Coast Guard Office of Law Enforcement
The Coast Guard is the lead federal agency for maritime drug interdiction
and shares lead responsibility for air interdiction with the U.S.
Customs Service. As such, it is a key player in combating the flow
of illegal drugs to the United States.
The Coast Guard's mission is to reduce the supply of drugs from
the source by denying smugglers the use of air and maritime routes
in the Transit Zone, a six million square mile area, including the
Caribbean, Gulf of Mexico and Eastern Pacific. In meeting the challenge
of patrolling this vast area, the Coast Guard coordinates closely
with other federal agencies and countries within the region to disrupt
and deter the flow of illegal drugs. In addition to deterrence,
Coast Guard drug interdiction accounts for nearly 56% of all U.S.
government seizures of cocaine each year. For Fiscal Year 2000 the
rate of Coast Guard cocaine seizures alone had an estimated import
value of approximately $4.4 billion. Counter-drug smuggling mission
In 1870, Chinese immigrants became the first known drug smugglers
when they began smuggling opium in merchant ship cargoes and baggage.
Since then, drug smuggling by maritime routes has grown in size,
scope and sophistication as demand skyrocketed. For example, around
the turn of the century, when cocaine use was first in vogue, a
relatively limited amount of the population was directly affected
by the problems of cocaine abuse.
But in later years, as the drugs of choice shifted from cocaine
to heroin and opium, then later to marijuana and back to cocaine,
drug smugglers began utilizing maritime sea and air routes to transport
larger shipments of drugs to the U.S. For nearly a century, the
maritime drug smuggling business slowly evolved while the Coast
Guard focused its attention on the major events of the day, including
World War I, Prohibition, World War II, the Korean and Vietnam wars.
During the 1920's Congress tasked the Coast Guard with enforcing
the 18th Amendment, necessitating a dramatic increase in resources
and funding for the Coast Guard. The massive effort needed to curtail
the substantial level of alcohol smuggling required the single largest
appropriation for personnel and new ship construction in its history.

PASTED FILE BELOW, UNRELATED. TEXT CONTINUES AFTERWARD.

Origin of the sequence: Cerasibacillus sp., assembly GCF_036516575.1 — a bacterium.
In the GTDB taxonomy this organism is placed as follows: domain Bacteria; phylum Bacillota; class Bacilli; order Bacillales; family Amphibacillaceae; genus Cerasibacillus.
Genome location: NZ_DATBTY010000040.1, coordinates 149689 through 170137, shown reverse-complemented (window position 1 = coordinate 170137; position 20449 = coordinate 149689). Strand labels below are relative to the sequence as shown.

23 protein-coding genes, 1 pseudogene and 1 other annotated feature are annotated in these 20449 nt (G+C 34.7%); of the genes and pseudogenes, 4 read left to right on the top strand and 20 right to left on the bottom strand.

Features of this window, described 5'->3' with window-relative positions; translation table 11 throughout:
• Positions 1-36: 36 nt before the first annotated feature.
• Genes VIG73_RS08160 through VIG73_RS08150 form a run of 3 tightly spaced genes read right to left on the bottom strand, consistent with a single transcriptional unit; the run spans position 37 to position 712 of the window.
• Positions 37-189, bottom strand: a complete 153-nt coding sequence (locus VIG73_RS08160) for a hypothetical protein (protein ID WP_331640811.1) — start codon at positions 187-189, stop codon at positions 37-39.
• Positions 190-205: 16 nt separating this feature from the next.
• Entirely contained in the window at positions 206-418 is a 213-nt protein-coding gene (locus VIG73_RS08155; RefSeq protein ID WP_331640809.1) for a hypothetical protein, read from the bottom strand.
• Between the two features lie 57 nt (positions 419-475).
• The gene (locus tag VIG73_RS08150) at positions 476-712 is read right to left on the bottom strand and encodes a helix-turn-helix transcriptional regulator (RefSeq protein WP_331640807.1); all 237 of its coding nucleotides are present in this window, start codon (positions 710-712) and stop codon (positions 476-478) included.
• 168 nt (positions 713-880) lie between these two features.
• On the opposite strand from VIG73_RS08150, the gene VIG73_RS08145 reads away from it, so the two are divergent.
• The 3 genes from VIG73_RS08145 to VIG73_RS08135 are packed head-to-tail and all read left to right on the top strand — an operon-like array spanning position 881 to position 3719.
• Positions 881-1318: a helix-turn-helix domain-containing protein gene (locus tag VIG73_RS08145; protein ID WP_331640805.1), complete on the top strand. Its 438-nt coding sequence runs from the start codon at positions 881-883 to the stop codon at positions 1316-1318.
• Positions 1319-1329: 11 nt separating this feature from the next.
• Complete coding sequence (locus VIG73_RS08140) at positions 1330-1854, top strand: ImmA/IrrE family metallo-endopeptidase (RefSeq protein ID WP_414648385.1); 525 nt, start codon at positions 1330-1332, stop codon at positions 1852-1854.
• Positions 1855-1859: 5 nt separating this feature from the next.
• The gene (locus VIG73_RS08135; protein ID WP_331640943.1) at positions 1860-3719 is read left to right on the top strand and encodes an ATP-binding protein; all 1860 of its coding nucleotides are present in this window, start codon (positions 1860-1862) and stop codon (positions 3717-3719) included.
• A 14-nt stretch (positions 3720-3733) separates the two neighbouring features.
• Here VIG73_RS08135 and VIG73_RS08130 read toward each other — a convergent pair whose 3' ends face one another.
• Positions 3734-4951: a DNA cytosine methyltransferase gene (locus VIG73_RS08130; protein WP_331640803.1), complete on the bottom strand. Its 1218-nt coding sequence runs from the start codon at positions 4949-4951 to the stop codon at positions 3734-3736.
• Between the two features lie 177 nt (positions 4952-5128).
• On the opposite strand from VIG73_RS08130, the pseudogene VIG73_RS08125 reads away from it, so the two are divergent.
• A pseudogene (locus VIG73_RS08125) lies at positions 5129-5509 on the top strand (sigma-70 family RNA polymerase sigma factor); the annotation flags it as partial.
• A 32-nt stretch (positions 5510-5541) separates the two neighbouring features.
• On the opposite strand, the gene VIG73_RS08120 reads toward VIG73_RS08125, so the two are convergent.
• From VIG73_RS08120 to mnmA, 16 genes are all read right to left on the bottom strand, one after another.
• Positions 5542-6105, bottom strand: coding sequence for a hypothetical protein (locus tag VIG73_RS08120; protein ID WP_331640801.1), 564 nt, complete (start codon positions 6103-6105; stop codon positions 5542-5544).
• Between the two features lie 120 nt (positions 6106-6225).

In addition, the Navy transferred more than 20 WWI-era destroyers
and minesweepers for conversion to the Coast Guard's battle with
rum-runners, which ended with the 21st Amendment repealing Prohibition.
The Coast Guard's unique expertise in countering smuggling operations
also came into play during the Vietnam War, when the Navy asked
for our expertise to support "Operation Market Time,"
an intensive multi-year campaign to stop the Communist flow of arms
and supplies by sea. The Coast Guard utilized its expertise in stopping
smuggling while facilitating legitimate commerce. Our patrol boats
and cutters patrolled 1,200 miles of coastline and had to contend
with more than 60,000 junks and sampans. The Coast Guard and Navy's
success in "Operation Market Time," substantially reduced
the amount of at- sea smuggling, forcing the Viet Cong to use the
longer and more difficult land route of the infamous Ho Chi Minh
Shortly after the war in Vietnam ended, the Coast Guard found itself
fighting another war a war that is still going on today with
a determined, well-financed opposition. In the early 1970's maritime
drug smuggling became a much more significant problem for the Coast
Guard and we began making seizures while engaged in other operations,
like Search and Rescue and Fisheries Law Enforcement. 1973 saw a
dramatic increase in smuggling attempts and the Coast Guard conducted
its first Coast Guard-controlled seizure on March 8, 1973, when
the USCGC Dauntless boarded a 38-foot sports fisherman, the Big
L and arrested its master and crew, with more than a ton of marijuana
on board. Since then, the Coast Guard has seized countless tons
of marijuana and cocaine.
Since Fiscal Year 1997 to present, the Coast Guard has seized 540,476
pounds of cocaine and 270,060 pounds of marijuana.